The Boswell Sisters have never been given proper credit for helping to bring about the advent and subsequent acceptance of swing. Armstrong and Ellington are, at long last, the appreciation due them for their part in the progress of American music from ragtime to swing. Goodman has always been accorded the praise he truly merits for his share. Whiteman is still heralded far more than he deserves, and Pollack far less. Connee and the trio, however, are too often completely overlooked.

Started Many Styles

Since they were kids, the Boswells have been singing licks instead of lyrics and riffs in place of rhymes. The most arresting phrase in Mercer’s Bob White, so much used and abused today, can be found at the conclusion of Connee’s version of September In The Rain. The intro to the trio’s platter, When I Take My Sugar To Tea, bears a striking resemblance to such later jump numbers as Christopher Columbus. Connee, reviving an old New Orleans memory, wanted to feature a full drum chorus on the trio’s Heebie Jeebies. She was laughed out of the idea, told it would never go. Connee was also ridiculed for requesting a half-time chorus in several of the Boswell discs, a feature which a decade afterward made Helen O’Connell a sensation on Jimmy Dorsey’s Green Eyes. Some of the trio’s unison breaks on Way Back Home antedate the basic riffs of One O’Clock Jump. Others were instrumental in initiating the fad for unison singing so prevalent right now. Connee, on Wha’d Ja Do To Me, rattled rice in shakers to obtain a rhumba effect. Again, the ultra-slow ballad tempos of our day can be attributed almost solely to Connee’s persistent insistence upon their value. Yes, the Boswells were well ahead of their time!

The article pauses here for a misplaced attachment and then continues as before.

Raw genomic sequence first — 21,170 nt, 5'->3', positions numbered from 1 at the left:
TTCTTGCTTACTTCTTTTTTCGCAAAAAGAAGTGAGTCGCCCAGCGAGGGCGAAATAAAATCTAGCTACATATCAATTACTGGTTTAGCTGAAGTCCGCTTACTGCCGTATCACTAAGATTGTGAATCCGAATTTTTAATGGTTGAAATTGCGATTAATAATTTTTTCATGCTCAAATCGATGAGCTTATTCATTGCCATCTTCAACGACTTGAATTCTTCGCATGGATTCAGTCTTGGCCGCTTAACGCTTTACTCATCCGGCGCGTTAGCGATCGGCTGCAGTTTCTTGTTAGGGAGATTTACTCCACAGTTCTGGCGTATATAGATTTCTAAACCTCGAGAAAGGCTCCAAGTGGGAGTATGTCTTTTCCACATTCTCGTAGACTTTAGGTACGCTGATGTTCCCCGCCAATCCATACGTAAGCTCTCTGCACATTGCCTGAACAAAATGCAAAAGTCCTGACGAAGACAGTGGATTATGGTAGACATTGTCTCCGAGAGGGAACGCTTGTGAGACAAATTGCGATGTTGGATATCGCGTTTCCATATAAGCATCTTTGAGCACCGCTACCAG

One of Connee’s prize possessions is a very critical letter in which some irate listener referred to the girls as “savage chanters!” Today, after the revival of interest in the late Bubber Miley and the success with which Ellington featured Tricky Sam’s growl trombone together with the growl trumpet of Cootie Williams, such a remark would be the highest compliment conceivable.

(The second and concluding article on Connee Boswell by John Lucas will appear in the November 1 issue of Down Beat.)    Continue to Part 2 >

Articles Written About the Sisters